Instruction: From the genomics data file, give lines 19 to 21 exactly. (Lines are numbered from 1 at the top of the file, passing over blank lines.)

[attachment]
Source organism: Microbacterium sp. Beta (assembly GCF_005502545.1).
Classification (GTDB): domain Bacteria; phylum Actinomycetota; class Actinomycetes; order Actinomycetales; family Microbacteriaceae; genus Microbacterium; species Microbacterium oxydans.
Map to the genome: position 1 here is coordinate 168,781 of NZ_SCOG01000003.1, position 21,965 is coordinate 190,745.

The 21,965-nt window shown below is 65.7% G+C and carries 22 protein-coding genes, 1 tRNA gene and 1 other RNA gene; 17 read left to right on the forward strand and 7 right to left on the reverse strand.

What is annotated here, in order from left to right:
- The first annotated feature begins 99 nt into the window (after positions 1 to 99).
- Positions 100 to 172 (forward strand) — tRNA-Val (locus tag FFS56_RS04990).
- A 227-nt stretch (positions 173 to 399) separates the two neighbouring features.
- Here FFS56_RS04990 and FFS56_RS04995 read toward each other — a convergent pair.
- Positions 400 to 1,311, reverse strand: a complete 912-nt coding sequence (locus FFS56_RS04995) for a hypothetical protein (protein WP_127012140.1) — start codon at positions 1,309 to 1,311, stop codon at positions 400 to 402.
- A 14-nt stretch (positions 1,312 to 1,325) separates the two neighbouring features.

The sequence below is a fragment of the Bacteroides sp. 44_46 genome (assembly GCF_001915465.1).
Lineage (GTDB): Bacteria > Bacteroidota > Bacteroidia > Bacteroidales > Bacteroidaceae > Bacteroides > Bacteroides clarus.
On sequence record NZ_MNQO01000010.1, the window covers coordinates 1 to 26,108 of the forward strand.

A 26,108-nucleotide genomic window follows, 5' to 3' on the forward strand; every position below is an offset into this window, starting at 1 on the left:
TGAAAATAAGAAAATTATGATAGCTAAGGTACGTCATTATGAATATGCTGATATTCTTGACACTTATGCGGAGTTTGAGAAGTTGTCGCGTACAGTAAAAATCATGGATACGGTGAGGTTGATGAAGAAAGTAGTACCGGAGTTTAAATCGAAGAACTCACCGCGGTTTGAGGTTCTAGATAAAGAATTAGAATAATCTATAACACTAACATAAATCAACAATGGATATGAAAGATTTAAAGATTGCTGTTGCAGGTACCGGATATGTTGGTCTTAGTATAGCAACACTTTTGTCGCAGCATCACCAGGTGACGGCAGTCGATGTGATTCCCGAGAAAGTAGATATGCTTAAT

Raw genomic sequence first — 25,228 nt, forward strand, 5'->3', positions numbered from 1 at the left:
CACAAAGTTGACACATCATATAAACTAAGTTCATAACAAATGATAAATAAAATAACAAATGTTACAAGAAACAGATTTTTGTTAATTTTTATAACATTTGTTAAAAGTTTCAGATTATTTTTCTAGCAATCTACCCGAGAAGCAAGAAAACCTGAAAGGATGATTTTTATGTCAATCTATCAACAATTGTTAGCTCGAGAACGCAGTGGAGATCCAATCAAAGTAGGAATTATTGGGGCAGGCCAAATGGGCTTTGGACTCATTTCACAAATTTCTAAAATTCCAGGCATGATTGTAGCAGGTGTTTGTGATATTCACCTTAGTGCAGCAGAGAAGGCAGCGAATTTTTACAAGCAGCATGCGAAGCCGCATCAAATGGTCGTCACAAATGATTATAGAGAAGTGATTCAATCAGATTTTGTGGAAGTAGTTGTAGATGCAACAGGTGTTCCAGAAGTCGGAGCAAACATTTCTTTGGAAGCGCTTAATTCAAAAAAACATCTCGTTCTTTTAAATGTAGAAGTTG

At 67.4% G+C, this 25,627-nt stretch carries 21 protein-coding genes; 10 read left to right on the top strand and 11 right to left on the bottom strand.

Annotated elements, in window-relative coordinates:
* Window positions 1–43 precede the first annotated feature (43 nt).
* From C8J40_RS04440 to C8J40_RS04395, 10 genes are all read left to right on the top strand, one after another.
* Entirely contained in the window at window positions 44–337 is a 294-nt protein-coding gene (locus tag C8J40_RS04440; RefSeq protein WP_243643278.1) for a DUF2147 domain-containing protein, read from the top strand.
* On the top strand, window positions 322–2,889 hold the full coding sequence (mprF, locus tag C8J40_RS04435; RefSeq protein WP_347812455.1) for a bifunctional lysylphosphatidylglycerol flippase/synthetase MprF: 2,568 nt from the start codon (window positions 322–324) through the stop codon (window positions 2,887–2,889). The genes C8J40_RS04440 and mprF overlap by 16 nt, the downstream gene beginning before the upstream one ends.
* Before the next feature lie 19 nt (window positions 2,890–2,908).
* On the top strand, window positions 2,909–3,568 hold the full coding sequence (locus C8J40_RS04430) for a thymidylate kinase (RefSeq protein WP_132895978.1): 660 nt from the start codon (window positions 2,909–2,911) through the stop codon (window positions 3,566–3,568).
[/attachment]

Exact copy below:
At 67.4% G+C, this 25,627-nt stretch carries 21 protein-coding genes; 10 read left to right on the top strand and 11 right to left on the bottom strand.

Annotated elements, in window-relative coordinates:
* Window positions 1–43 precede the first annotated feature (43 nt).